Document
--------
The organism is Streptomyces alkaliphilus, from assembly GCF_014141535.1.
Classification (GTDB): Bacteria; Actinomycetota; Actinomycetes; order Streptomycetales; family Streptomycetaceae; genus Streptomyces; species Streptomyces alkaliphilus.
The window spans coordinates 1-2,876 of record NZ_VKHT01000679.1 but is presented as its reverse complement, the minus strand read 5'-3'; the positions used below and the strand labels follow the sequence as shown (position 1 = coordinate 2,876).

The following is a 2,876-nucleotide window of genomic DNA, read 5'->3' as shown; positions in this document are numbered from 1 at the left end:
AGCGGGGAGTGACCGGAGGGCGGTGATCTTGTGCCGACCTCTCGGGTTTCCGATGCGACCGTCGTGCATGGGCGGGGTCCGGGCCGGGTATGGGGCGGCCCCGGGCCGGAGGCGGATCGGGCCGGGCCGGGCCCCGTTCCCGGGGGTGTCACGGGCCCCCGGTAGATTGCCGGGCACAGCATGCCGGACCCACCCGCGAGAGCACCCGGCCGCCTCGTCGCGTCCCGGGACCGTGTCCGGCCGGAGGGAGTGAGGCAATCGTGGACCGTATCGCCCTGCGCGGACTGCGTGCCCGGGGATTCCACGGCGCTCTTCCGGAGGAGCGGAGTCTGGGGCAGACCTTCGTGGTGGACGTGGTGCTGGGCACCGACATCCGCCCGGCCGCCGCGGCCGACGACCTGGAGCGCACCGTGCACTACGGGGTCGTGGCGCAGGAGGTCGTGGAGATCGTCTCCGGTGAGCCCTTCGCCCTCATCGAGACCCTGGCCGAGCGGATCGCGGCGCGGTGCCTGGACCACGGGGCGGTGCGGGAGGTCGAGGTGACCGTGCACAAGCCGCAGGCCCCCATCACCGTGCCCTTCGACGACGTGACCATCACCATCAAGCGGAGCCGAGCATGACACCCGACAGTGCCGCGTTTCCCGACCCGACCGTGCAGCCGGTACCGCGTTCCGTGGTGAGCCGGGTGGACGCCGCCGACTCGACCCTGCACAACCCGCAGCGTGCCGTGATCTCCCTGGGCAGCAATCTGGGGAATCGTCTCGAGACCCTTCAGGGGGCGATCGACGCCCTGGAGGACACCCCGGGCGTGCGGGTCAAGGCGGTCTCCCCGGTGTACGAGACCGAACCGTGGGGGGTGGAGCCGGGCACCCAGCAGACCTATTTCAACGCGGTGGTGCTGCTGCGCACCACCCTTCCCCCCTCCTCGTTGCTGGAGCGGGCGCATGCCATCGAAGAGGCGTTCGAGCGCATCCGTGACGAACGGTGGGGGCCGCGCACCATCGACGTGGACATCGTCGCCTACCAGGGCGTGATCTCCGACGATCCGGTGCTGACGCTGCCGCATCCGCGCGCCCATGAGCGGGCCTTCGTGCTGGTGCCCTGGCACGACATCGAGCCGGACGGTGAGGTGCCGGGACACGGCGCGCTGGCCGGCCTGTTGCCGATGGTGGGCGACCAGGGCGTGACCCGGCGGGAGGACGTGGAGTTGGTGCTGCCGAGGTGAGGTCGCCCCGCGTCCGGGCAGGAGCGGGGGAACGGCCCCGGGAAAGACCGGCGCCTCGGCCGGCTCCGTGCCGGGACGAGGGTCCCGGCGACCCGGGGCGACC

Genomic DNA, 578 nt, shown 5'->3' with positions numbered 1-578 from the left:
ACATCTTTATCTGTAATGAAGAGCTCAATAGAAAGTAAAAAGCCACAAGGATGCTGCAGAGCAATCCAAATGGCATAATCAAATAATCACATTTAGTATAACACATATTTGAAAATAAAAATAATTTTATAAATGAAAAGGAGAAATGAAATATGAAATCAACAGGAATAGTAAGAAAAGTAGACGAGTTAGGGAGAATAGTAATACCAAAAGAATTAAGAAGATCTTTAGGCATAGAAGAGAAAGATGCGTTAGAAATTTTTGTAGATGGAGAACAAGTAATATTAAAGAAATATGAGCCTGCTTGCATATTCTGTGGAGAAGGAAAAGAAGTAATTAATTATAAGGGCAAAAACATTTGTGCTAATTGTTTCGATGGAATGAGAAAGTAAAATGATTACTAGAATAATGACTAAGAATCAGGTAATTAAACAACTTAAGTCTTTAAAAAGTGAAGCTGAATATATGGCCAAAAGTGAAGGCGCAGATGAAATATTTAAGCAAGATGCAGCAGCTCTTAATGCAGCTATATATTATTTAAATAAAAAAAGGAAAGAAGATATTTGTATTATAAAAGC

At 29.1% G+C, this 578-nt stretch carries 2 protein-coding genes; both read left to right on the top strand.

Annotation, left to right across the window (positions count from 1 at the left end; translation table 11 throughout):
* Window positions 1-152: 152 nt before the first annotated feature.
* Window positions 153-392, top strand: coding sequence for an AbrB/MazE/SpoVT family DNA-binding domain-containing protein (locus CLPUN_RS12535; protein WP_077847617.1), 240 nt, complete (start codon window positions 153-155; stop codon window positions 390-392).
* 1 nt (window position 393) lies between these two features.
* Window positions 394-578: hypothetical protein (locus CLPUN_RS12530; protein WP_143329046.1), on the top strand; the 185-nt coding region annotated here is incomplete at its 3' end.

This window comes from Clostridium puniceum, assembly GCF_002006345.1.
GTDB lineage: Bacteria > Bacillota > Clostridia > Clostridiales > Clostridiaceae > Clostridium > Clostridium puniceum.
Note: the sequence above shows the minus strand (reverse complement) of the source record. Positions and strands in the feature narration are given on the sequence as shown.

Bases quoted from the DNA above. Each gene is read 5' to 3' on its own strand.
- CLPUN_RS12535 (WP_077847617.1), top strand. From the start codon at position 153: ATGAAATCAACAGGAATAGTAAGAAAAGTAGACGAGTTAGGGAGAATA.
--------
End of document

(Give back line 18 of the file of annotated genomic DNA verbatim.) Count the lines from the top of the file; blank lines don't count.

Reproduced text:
- CLPUN_RS12535 (WP_077847617.1), top strand. From the start codon at position 153: ATGAAATCAACAGGAATAGTAAGAAAAGTAGACGAGTTAGGGAGAATA.